Saving Healthcare Workers Lives in Liberia | Overview
TOPIC: Emergency Response, Education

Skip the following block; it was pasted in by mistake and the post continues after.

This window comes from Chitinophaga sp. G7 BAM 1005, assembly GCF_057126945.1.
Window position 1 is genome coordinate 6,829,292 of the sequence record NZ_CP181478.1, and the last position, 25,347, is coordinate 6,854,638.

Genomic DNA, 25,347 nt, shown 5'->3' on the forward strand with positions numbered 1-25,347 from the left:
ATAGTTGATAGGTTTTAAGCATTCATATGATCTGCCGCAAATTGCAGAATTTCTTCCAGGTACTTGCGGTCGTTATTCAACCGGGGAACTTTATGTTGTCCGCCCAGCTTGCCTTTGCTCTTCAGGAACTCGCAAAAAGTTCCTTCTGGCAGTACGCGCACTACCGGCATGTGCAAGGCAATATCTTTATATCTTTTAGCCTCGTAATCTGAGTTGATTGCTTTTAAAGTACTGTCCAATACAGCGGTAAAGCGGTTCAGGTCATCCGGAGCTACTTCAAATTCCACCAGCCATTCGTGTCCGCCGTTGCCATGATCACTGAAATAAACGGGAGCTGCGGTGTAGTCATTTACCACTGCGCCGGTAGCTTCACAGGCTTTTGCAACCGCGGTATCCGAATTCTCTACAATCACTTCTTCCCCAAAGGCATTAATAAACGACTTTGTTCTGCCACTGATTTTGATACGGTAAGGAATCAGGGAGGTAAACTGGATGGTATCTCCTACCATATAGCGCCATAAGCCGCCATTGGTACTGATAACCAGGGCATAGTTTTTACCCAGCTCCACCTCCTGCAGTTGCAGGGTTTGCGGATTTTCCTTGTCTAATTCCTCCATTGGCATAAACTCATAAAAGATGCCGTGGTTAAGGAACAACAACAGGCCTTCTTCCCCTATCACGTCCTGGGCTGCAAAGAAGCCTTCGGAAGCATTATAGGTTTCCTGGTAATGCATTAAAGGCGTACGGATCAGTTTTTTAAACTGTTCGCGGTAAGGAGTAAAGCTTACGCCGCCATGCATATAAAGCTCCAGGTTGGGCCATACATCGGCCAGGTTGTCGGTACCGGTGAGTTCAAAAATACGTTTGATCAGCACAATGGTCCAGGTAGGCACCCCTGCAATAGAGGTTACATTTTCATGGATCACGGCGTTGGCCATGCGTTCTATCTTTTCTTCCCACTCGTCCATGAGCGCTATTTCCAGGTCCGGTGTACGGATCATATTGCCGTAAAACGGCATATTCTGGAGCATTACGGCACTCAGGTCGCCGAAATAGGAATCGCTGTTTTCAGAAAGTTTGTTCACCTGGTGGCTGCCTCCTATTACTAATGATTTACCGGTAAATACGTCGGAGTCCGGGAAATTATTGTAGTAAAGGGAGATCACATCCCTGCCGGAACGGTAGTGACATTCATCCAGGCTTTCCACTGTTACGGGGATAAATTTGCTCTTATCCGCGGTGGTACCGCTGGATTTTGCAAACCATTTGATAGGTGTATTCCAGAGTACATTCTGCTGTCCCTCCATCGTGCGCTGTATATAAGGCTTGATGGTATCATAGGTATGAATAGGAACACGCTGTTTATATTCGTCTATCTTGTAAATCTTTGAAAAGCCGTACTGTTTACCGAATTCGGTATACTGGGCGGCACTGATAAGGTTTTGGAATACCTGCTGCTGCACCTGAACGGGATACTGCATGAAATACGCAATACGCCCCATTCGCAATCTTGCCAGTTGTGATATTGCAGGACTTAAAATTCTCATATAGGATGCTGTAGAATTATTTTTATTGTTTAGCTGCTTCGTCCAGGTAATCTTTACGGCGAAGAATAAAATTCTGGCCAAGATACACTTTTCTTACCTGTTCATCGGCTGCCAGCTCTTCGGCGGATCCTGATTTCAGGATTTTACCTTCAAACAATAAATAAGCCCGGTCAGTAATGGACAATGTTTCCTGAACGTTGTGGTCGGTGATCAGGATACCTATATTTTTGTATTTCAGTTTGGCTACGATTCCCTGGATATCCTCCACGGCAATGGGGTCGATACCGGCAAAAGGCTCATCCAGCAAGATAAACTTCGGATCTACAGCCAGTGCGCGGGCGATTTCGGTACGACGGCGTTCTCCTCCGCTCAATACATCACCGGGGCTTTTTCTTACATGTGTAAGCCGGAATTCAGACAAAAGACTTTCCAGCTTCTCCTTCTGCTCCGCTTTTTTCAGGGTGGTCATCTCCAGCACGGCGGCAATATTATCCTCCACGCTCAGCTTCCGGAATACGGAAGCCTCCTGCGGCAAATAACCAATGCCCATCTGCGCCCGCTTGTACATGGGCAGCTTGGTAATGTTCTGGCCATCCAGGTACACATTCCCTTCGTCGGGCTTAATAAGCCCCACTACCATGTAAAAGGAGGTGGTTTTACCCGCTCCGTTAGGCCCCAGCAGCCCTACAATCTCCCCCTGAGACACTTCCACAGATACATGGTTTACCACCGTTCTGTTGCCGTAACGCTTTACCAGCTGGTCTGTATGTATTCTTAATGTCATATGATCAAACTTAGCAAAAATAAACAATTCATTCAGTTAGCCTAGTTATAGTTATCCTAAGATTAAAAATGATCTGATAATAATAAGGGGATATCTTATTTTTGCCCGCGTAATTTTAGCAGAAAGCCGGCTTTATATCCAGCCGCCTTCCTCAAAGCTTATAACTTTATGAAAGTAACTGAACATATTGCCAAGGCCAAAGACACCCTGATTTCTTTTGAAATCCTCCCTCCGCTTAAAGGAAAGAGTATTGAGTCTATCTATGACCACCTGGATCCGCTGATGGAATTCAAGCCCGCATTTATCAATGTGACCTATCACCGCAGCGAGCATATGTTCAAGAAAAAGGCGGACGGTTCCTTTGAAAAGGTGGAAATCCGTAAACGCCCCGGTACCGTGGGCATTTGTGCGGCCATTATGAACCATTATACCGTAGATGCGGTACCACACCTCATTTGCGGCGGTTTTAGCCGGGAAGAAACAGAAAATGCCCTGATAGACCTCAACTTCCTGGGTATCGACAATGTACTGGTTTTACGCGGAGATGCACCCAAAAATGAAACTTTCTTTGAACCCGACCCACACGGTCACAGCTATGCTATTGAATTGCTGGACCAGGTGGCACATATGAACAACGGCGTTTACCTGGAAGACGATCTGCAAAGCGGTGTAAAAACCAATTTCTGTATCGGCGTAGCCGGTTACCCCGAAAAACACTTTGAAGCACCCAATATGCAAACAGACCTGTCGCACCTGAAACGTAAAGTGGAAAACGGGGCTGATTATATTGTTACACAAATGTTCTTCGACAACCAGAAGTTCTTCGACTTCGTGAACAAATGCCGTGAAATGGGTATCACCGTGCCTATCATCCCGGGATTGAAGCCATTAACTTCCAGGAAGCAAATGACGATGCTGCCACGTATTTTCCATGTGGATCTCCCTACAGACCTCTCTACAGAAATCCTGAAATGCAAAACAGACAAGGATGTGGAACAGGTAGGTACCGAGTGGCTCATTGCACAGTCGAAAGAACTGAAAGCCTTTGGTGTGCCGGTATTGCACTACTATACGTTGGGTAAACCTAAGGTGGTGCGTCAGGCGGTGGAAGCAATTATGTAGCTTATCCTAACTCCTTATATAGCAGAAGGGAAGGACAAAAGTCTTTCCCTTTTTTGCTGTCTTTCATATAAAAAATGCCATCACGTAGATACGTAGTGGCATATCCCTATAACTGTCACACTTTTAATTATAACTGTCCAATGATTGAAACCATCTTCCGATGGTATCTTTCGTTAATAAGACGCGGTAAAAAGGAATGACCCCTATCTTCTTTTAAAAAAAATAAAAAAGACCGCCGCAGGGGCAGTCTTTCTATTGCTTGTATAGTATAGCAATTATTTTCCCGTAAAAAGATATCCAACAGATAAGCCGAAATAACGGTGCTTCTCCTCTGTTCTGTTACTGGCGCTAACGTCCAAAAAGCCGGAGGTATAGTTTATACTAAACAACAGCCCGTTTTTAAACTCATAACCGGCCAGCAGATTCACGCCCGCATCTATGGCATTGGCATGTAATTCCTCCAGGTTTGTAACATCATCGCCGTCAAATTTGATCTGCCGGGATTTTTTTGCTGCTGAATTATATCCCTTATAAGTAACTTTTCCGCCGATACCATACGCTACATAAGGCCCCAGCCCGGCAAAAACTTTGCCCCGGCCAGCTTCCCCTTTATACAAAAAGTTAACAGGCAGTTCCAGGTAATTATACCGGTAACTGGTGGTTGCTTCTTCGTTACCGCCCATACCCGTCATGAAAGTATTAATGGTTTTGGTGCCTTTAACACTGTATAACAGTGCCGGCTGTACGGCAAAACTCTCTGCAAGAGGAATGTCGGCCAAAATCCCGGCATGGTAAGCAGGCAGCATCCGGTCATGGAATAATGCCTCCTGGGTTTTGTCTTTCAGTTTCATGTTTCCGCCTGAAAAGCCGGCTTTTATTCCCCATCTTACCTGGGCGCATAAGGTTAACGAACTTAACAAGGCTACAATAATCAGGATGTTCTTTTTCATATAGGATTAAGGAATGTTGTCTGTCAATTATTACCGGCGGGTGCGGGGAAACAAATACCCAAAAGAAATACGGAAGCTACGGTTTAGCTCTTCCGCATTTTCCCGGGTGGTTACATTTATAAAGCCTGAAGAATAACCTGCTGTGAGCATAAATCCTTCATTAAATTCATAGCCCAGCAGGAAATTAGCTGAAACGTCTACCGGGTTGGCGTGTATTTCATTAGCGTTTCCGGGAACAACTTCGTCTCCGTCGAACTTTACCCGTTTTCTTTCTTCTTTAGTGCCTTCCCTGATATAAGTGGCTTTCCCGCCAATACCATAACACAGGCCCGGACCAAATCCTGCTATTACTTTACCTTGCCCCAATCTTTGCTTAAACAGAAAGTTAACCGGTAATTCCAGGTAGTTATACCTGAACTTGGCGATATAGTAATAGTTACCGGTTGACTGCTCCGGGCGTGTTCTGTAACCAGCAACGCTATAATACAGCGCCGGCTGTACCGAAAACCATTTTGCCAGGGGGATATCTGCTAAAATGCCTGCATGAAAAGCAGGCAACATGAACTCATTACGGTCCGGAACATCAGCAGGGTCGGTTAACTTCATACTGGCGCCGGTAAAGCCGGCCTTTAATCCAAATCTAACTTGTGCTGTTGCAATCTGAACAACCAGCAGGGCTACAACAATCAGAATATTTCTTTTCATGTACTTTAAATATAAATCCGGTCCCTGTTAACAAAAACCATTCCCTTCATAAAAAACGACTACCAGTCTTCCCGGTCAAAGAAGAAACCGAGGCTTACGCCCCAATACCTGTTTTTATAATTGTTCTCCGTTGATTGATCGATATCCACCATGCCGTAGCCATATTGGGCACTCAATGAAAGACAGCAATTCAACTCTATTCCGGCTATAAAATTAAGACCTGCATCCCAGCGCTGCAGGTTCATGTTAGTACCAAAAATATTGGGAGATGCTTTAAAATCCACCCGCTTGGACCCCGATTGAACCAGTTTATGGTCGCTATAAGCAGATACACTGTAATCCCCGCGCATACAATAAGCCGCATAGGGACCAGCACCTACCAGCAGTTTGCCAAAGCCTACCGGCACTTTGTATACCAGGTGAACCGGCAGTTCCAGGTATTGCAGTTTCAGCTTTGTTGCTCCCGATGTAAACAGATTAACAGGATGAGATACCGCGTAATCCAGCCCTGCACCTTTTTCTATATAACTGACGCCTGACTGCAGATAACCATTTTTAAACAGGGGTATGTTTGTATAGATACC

The Ebola outbreak in Liberia began in the spring of 2014 and by June 2015 had claimed over 4800 lives. Tragically, many frontline health care workers (HCWs) were affected, with over 390 cases and 189 fatalities reported in Liberia. The Ebola outbreak severely strained Liberia’s healthcare system that was still improving post-war. Beginning in the fall of 2014, Dr. Michelle Niescierenko, working with the Academic Consortium Combating Ebola in Liberia (ACCEL) and the Liberian Post Graduate Medical Council (LPGMC) implemented an Emergency Infection Prevention and Control (IPC) training, mentorship, supply and quality improvement intervention to stop the spread of Ebola. The program acquired Personal Protective Equipment (PPE) and disseminated the gear to health care workers in Liberian governmental hospitals accompanied by training on proper use. The project’s core intervention was the development of teams of Liberian physician and nurse trainers who worked with midwives, water/sanitation technicians and psychosocial support/social mobilization providers to educate health care workers. The teams used the Liberian Ministry of Health and Social Welfare endorsed “Keep Safe, Keep Serving” training package to provide education about Ebola safety techniques for health care workers and patients. They also implemented elements of water/sanitation infrastructure improvement, community engagement and social mobilization. The ACCEL teams delivered the “Keep Safe, Keep Serving” training to over 2,800 health facility staff at Liberia’s 21 government hospitals. They imparted training, provided a 3-month supply of PPE, and conducted water and sanitation quality improvement projects, completing more than $221,000 in water and sanitation infrastructure improvements. Through these interventions the ACCEL emergency IPC teams were able to raise hospital safety scores from an unacceptable 56% to a positive 82% supporting the safe operation of Liberian hospitals during the Ebola Outbreak and beyond.